piwik-script

Deutsch Intern
Geodynamics and Geomaterial Research

X-ray fluorescence laboratory

Regulations for the use of the X-ray fluorescence analysis (XRF) laboratory

According to the decision of the Department of Geodynamics and Geomaterials Research of the University of Würzburg dated 13.12.2021, the use of the XRF laboratory is regulated by the following usage regulations.

Please note: The device is subject to the radiation protection regulations of the department!

1. Laboratory equipment

The core of the laboratory is a PANALYTICAL MINIPAL4 XRF instrument with a low-power X-ray tube, an energy dispersive X-ray spectrometer and a 12-fold sample changer.  Analytical capabilities include qualitative and quantitative total rock/total material analysis of major and minor elements starting at atomic number 11 (Na) and selected trace elements. The routine analysis refers primarily to geological sample material, i.e. rocks, ores, soil samples, etc., but also to archaeological and modern materials (e.g. glass, ceramics).

2. Sample preparation

For XRF, the samples are crushed in the coarse preparation laboratory with a jaw crusher, pulverized with a vibrating disk mill, dried in a drying oven, weighed with a flux (lithium tetraborate) and melted on a gas burner column to form a glass tablet. In addition, the loss on ignition is determined on a separate subsample in a muffle furnace. This work is carried out by the users themselves, but may only be done under the guidance of the employee responsible for preparation.

3. Appointment

Appointments for sample preparation and measurements are requested from the supervising persons (by telephone, e-mail, or in person) and entered in a calendar. All appointments are non-binding, as disturbances in the laboratories can occur at any time, resulting in rescheduling. Significant changes to the measurement schedule, which may result from an instrument shutdown with prolonged service calls, are discussed in consultation with the workgroup leaders, taking into account in particular the urgency of a measurement project (e.g., deadline for BSc theses).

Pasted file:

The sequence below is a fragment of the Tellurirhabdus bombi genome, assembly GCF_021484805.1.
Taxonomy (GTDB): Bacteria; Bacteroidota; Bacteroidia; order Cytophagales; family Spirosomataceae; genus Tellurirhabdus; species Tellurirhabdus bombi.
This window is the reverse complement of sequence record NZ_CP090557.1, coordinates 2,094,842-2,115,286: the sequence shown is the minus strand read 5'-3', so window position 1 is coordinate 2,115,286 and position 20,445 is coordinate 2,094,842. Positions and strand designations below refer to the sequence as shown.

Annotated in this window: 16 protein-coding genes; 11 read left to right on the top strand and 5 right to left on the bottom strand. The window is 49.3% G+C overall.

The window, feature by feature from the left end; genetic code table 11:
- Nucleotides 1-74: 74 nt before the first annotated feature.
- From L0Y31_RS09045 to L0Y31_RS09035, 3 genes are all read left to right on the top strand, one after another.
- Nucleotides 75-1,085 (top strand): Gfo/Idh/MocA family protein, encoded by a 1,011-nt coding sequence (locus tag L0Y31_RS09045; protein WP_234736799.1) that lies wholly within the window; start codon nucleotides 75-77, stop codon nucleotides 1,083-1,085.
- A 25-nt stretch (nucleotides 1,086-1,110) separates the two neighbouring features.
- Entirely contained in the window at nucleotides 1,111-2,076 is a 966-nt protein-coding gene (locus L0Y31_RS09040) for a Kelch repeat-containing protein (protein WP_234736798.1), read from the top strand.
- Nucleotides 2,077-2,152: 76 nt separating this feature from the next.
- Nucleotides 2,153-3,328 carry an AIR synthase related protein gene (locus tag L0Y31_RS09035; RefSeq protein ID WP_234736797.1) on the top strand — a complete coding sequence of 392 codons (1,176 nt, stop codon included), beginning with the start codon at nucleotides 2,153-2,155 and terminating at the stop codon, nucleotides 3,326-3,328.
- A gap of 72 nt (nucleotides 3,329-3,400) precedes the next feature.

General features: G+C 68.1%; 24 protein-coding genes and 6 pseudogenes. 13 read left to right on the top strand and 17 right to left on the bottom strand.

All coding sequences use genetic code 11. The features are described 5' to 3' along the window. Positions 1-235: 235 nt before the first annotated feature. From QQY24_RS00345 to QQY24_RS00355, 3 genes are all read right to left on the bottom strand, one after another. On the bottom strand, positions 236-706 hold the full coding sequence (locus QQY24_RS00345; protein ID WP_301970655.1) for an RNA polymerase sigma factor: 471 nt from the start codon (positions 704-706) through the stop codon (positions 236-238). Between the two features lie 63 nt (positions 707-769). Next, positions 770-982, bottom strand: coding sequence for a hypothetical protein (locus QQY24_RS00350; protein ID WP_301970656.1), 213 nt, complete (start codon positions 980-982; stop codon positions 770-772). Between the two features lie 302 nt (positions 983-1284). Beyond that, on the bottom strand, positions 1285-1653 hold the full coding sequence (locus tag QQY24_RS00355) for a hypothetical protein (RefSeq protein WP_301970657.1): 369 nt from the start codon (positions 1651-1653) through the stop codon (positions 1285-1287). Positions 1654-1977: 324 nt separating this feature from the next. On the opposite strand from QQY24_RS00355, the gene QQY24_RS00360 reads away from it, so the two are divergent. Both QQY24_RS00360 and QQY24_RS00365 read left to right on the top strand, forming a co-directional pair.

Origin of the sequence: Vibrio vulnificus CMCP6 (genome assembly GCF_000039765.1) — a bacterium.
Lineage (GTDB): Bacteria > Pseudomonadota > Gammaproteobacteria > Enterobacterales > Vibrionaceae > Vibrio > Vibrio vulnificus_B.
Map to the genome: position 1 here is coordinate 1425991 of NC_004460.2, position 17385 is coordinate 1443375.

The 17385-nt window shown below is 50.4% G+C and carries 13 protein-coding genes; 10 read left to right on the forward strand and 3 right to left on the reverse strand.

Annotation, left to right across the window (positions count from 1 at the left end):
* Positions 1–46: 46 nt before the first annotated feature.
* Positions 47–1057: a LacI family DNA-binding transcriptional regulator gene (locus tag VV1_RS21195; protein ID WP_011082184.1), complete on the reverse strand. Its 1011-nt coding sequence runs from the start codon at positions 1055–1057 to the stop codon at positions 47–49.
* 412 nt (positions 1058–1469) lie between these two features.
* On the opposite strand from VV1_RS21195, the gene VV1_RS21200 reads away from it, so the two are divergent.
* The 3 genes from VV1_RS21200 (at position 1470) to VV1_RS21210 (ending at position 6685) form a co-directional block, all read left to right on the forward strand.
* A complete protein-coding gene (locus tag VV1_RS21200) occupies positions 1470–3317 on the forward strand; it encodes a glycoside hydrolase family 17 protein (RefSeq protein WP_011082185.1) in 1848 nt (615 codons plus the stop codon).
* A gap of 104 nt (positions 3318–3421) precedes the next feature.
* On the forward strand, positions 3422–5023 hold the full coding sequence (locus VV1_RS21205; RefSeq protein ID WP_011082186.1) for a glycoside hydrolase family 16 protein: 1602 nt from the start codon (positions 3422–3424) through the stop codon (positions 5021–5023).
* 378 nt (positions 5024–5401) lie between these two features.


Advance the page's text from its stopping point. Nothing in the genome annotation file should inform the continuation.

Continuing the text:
4. Costs

The cost of the laboratory is composed of two items:

1. Costs for acquisition and operation

  • Power
  • Support position
  • Repair costs
  • Replacement of electrical and mechanical components that are not typical wear items (e.g., power supplies; computers; labware)

2. Costs for carrying out the measurement operation and for ensuring the quality of the analysis

  • Costs for special gases (helium flushing of the sample chamber)
  • Running costs for consumables (chemicals for sample preparation, spectrometer windows)
  • Costs for maintenance and service
  • New purchase, or repurchase of certified standards

For the calculation of the proportionate laboratory costs that can be allocated to academic users, only the laboratory costs for carrying out the measurement operation and for ensuring the quality of the analysis were taken into account. This results in the following flat rates for use for different user groups:

18 € / analysed sample – for all academic work carried out by members of the department (under the responsibility of the respective working group leaders) as well as for those guests who cooperate directly with the working group leaders in joint projects.

25 € / analysed sample – for university members who are not part of the Department of Geodynamics and Geomaterials Research and for such guests who do not cooperate with the working group leaders within the framework of projects.

120 € / analysed sample for third parties (companies, non-institutes) within the framework of commercial contract analysis. These costs include sample preparation, measuring instrument time, intensive support of the project by the operator, evaluation of the data, writing of a report.

Würzburg, 13.12.2021

Dr. Stefan Höhn, Tel. 0931-31-85422 oder stefan.hoehn@uni-wuerzburg.de